Arkansas Bans Transgender Surgery, Hormones on Kids


On Tuesday, April 6, the legislature of Arkansas State overrode a veto of a bill by the governor that bans gender transition procedures for children and teenagers. A day earlier, the governor had rejected the same bill. This is the first state to institute the ban.

The bill was known as the "Arkansas Save Adolescents from Experimentation (SAFE) Act".  After passing the state House 71-24 and the Senate, 25-8, it became law. One of the sponsors of the bill, state Rep. Robin Lundstrum, said,

"Our children stand as pawns right now. They're minors and they're children and they need to be protected from the medical profession. Even medicine sometimes is wrong. We should never experiment on children. Ever."

The bill states: "A physician or other healthcare professional shall not provide gender transition procedures to any individual under eighteen (18) years of age." It defines "gender transition procedures" as the use of puberty-blocking drugs, cross-sex hormones, or "genital or non-genital gender reassignment surgery performed for the purpose of assisting an individual with a gender transition." 

The license of doctors and other medical personnel who breach the new law could be withdrawn. Individuals who are not comfortable with the law are expected to file suit to try and overturn the new law. On Monday, the bill was vetoed by GOP Gov. Asa Hutchinson. Republicans control the House and Senate.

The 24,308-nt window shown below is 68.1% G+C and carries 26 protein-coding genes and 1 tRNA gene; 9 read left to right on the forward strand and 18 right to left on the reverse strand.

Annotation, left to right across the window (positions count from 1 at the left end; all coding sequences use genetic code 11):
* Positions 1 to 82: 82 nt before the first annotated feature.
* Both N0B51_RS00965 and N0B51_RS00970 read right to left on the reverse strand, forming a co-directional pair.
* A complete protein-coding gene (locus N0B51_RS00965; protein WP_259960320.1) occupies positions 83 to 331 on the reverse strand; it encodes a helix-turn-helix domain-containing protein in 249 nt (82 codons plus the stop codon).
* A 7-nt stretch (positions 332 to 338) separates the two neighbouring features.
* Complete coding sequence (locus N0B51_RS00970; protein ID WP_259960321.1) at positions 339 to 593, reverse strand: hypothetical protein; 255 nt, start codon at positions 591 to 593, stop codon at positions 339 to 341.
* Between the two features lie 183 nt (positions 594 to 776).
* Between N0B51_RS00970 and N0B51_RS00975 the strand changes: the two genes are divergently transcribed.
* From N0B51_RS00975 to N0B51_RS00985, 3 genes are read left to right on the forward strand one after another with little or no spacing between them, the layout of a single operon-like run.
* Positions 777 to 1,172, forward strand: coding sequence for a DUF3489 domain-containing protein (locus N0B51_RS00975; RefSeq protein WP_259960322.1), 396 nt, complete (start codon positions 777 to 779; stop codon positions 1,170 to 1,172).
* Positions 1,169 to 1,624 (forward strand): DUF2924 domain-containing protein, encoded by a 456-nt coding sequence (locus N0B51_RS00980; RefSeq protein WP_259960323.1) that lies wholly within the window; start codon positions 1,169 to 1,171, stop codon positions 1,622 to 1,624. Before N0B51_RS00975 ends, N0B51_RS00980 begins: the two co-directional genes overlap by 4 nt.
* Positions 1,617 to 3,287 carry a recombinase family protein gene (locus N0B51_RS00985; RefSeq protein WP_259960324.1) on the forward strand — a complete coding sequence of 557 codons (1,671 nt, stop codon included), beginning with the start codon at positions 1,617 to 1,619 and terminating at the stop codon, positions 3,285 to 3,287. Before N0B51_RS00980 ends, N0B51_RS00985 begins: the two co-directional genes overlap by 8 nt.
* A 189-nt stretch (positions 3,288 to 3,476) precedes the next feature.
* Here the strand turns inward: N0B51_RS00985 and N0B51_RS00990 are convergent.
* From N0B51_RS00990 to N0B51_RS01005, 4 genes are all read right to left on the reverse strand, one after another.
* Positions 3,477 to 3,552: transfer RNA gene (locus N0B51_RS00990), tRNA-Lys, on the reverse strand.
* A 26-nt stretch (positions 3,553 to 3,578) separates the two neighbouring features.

"Arkansas has a compelling government interest in protecting the health and safety of its citizens, especially vulnerable children," the bill's legislative findings say.

The bill cites studies that say the majority of gender-nonconforming children "come to identify with their biological sex in adolescence or adulthood, thereby rendering most physiological interventions unnecessary."

The use of cross-sex hormones was criticized by legislative findings saying there have been "no randomized clinical trials" examining "the efficacy or safety" of cross-sex hormones in adults or children "for the purpose of treating such distress or gender transition."

In addition, the legislative findings affirmed that society's embrace of transgenderism has not benefited those who identify as transgender. The legislative findings say;

"Even among people who have undergone inpatient gender reassignment procedures, suicide rates, psychiatric morbidities, and mortality rates remain markedly elevated above the background population."

President of the Family Research Council, Tony Perkins, praised the legislature for passing the bill. He called it a "victory for children."

"The state of Arkansas has taken the lead in the race to protect children from a political movement that advocates for using off-label drugs and experimental procedures on minors," Perkins said.

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